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I am a mother, a grandmother, and a teacher. But whatever happens in my life, I keep sewing. I have worked as a political communicator and now as a teacher in my formal life. I have also written extensively on sewing. I have been a frequent contributor and contributing editor of Threads magazine and the Australian magazine Dressmaking with Stitches. My book Sew.. the garment-making book of knowledge was published in May 2018 and is available for pre-order from Amazon


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Sunday, January 24, 2010

And finally the dishcloth

To prove that although I enjoy knitting I am not a great knitter, but what I understand is a process knitter. It soothes me.

Here is the pattern, one I am sure everyone has:

1. Cast on four stitches.
2. Knit one, yarn over, knit to the end.
3. Do the above row until there are 44 stitches on the needle (I love that I only have to remember one number, four, in this whole pattern).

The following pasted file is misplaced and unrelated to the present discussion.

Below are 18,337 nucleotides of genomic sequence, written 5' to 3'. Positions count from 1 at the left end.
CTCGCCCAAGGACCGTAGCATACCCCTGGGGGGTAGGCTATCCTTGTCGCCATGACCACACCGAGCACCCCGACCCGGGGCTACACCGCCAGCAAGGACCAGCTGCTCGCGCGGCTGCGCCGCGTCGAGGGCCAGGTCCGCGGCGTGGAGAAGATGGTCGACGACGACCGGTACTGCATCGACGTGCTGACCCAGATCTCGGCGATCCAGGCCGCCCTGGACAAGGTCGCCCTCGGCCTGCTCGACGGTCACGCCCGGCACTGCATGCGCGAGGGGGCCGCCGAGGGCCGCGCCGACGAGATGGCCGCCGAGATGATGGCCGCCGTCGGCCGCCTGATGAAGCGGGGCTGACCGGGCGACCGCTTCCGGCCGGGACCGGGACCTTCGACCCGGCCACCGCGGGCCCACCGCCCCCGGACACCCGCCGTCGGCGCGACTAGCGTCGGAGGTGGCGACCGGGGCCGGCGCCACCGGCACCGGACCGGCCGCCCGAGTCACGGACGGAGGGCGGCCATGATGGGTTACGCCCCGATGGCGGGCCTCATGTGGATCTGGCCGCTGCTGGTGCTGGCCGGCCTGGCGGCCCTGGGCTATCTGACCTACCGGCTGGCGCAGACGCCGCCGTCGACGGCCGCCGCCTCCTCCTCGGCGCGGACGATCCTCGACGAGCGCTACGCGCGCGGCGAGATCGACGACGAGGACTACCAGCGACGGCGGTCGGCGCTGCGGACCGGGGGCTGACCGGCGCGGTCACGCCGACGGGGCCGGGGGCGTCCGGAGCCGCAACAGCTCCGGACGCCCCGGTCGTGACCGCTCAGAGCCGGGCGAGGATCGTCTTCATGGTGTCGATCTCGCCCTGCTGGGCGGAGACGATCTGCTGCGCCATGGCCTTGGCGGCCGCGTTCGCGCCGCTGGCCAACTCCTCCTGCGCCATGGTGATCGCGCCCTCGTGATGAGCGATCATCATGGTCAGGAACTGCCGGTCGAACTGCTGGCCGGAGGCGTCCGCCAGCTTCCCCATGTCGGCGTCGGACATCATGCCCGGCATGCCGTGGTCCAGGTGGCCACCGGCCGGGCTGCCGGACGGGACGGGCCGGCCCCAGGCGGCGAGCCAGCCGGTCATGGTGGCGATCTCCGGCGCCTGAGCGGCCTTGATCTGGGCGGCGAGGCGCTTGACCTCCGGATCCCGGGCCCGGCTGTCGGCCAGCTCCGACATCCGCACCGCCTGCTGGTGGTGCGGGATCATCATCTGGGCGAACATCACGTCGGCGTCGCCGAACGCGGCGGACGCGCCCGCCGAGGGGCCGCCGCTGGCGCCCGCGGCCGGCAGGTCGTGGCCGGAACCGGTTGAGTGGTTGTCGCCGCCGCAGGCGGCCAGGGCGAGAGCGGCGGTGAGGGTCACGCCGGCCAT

4. Once there are the 44 stitches next row you start the decrease.
5. Knit one, knit two together, knit one, knit two together, knit to the end.
6. When all that is left is 4 stitches cast off.

You can make about one a day of these if you really need settling down.


gwensews said...

The above commenter is a nuisance. It appears here and there. Go away. Shoo!

Knitting is fun and soothing. I've made many of those dishcloths, and will tie up 6 with a bow and give them as a gift, maybe in a basket with some food.

I love your daughter's pajamas. I always liked to have a new pair of pajamas on Christmas. I've sometimes worn them all that day, if I didn't have to go out.

Anonymous said...
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Anonymous said...

I'm another anonymous and I'm NOT giving 'advice'.
I just discovered your blog and really like the dishcloth - what happy colors - and I can do this while in transit on the public transportation.

Anonymous said...

Just seeing this posting again after quite some time and want to thank you as I actually made a couple of these, thanks to you. Knit by me in happy colours, they were accepted by my daughter on her last visit, as body wash cloths.
Lynda (Toronto)